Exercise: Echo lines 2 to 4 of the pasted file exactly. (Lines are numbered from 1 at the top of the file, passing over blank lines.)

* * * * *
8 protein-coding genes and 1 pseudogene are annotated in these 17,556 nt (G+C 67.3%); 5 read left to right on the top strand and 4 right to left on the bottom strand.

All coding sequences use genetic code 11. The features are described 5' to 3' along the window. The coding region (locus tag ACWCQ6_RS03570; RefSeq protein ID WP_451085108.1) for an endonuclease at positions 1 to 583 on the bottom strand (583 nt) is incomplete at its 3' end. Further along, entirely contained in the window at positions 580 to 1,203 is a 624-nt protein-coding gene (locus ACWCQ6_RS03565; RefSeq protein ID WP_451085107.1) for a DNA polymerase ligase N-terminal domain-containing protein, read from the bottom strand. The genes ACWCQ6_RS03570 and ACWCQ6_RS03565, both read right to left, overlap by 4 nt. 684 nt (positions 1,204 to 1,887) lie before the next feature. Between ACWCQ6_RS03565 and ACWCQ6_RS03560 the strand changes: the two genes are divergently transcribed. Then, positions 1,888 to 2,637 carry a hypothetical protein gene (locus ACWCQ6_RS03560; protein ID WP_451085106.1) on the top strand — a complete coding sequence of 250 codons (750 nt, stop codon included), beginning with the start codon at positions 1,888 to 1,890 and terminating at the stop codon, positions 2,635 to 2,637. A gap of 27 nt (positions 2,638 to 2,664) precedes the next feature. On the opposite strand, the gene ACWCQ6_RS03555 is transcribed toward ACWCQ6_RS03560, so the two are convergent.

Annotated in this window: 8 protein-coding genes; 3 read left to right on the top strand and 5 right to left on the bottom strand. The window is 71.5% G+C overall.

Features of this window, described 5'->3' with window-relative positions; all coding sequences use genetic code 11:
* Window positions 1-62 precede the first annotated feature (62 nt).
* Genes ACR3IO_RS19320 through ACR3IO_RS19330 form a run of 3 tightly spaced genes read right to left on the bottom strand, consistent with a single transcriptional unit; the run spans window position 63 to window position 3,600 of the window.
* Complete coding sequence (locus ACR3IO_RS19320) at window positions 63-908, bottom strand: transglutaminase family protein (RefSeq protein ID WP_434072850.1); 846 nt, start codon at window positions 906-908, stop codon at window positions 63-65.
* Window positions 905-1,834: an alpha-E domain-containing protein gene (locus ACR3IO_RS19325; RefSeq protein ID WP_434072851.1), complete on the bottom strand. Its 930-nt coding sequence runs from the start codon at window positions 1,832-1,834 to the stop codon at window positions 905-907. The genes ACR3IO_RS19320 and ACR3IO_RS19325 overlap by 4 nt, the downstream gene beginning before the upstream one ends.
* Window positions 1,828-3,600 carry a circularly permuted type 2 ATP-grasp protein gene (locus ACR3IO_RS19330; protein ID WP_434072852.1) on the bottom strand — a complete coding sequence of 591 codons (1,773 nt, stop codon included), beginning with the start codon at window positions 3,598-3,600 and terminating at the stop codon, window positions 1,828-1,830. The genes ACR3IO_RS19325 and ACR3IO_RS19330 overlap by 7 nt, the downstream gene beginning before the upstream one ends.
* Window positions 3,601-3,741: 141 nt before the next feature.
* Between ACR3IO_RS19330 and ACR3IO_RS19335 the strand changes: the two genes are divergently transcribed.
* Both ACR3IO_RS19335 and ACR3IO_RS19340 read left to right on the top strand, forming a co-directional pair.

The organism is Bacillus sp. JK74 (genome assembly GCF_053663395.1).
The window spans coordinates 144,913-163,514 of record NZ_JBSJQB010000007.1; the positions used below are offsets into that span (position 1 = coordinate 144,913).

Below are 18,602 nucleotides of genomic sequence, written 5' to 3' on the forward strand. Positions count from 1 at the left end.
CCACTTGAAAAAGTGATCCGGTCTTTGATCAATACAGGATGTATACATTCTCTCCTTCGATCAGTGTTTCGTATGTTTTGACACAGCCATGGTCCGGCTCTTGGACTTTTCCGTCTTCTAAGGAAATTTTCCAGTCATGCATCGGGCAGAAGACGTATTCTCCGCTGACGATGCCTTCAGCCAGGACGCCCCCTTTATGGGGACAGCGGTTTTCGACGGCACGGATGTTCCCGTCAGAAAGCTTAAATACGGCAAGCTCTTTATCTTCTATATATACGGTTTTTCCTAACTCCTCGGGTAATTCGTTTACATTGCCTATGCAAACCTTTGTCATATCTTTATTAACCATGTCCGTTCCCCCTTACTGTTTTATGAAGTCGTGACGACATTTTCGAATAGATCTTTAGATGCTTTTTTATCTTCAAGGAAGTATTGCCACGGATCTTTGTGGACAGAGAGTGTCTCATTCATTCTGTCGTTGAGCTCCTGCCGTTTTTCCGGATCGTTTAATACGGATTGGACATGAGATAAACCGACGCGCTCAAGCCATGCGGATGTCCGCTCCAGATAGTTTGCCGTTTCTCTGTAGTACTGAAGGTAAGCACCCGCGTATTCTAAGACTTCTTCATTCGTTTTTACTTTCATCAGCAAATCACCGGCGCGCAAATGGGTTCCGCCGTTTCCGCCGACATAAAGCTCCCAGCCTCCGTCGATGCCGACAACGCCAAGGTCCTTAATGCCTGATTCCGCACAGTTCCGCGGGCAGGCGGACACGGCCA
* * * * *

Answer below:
All coding sequences use genetic code 11. The features are described 5' to 3' along the window. The coding region (locus tag ACWCQ6_RS03570; RefSeq protein ID WP_451085108.1) for an endonuclease at positions 1 to 583 on the bottom strand (583 nt) is incomplete at its 3' end. Further along, entirely contained in the window at positions 580 to 1,203 is a 624-nt protein-coding gene (locus ACWCQ6_RS03565; RefSeq protein ID WP_451085107.1) for a DNA polymerase ligase N-terminal domain-containing protein, read from the bottom strand. The genes ACWCQ6_RS03570 and ACWCQ6_RS03565, both read right to left, overlap by 4 nt. 684 nt (positions 1,204 to 1,887) lie before the next feature. Between ACWCQ6_RS03565 and ACWCQ6_RS03560 the strand changes: the two genes are divergently transcribed. Then, positions 1,888 to 2,637 carry a hypothetical protein gene (locus ACWCQ6_RS03560; protein ID WP_451085106.1) on the top strand — a complete coding sequence of 250 codons (750 nt, stop codon included), beginning with the start codon at positions 1,888 to 1,890 and terminating at the stop codon, positions 2,635 to 2,637. A gap of 27 nt (positions 2,638 to 2,664) precedes the next feature. On the opposite strand, the gene ACWCQ6_RS03555 is transcribed toward ACWCQ6_RS03560, so the two are convergent.

Annotated in this window: 8 protein-coding genes; 3 read left to right on the top strand and 5 right to left on the bottom strand. The window is 71.5% G+C overall.

Features of this window, described 5'->3' with window-relative positions; all coding sequences use genetic code 11: